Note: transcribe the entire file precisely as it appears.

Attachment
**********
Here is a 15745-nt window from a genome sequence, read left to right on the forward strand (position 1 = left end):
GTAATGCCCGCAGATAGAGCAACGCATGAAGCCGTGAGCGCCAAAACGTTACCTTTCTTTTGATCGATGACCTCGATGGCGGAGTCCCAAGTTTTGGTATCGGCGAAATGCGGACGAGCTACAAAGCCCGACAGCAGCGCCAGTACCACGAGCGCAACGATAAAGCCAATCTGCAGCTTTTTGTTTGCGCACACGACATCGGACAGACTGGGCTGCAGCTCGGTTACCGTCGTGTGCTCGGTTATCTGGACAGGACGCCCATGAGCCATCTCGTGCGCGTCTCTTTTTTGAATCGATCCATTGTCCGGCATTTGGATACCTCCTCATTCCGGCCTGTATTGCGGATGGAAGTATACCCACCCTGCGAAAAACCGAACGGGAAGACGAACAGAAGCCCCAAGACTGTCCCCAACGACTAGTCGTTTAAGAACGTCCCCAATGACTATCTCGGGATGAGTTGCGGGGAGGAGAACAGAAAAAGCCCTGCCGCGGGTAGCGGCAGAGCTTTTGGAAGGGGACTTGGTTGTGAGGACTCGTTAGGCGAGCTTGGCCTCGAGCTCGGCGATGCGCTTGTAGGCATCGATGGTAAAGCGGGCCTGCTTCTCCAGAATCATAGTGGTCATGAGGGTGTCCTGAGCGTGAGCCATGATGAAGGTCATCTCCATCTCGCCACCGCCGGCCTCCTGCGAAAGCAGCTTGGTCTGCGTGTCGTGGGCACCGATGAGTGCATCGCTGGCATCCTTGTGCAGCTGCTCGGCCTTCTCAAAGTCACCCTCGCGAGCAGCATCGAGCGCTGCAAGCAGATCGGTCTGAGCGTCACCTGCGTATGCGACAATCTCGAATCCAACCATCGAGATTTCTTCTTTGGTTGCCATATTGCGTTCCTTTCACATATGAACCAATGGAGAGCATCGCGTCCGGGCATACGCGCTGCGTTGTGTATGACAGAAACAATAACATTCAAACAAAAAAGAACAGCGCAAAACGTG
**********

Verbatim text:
Here is a 15745-nt window from a genome sequence, read left to right on the forward strand (position 1 = left end):
GTAATGCCCGCAGATAGAGCAACGCATGAAGCCGTGAGCGCCAAAACGTTACCTTTCTTTTGATCGATGACCTCGATGGCGGAGTCCCAAGTTTTGGTATCGGCGAAATGCGGACGAGCTACAAAGCCCGACAGCAGCGCCAGTACCACGAGCGCAACGATAAAGCCAATCTGCAGCTTTTTGTTTGCGCACACGACATCGGACAGACTGGGCTGCAGCTCGGTTACCGTCGTGTGCTCGGTTATCTGGACAGGACGCCCATGAGCCATCTCGTGCGCGTCTCTTTTTTGAATCGATCCATTGTCCGGCATTTGGATACCTCCTCATTCCGGCCTGTATTGCGGATGGAAGTATACCCACCCTGCGAAAAACCGAACGGGAAGACGAACAGAAGCCCCAAGACTGTCCCCAACGACTAGTCGTTTAAGAACGTCCCCAATGACTATCTCGGGATGAGTTGCGGGGAGGAGAACAGAAAAAGCCCTGCCGCGGGTAGCGGCAGAGCTTTTGGAAGGGGACTTGGTTGTGAGGACTCGTTAGGCGAGCTTGGCCTCGAGCTCGGCGATGCGCTTGTAGGCATCGATGGTAAAGCGGGCCTGCTTCTCCAGAATCATAGTGGTCATGAGGGTGTCCTGAGCGTGAGCCATGATGAAGGTCATCTCCATCTCGCCACCGCCGGCCTCCTGCGAAAGCAGCTTGGTCTGCGTGTCGTGGGCACCGATGAGTGCATCGCTGGCATCCTTGTGCAGCTGCTCGGCCTTCTCAAAGTCACCCTCGCGAGCAGCATCGAGCGCTGCAAGCAGATCGGTCTGAGCGTCACCTGCGTATGCGACAATCTCGAATCCAACCATCGAGATTTCTTCTTTGGTTGCCATATTGCGTTCCTTTCACATATGAACCAATGGAGAGCATCGCGTCCGGGCATACGCGCTGCGTTGTGTATGACAGAAACAATAACATTCAAACAAAAAAGAACAGCGCAAAACGTG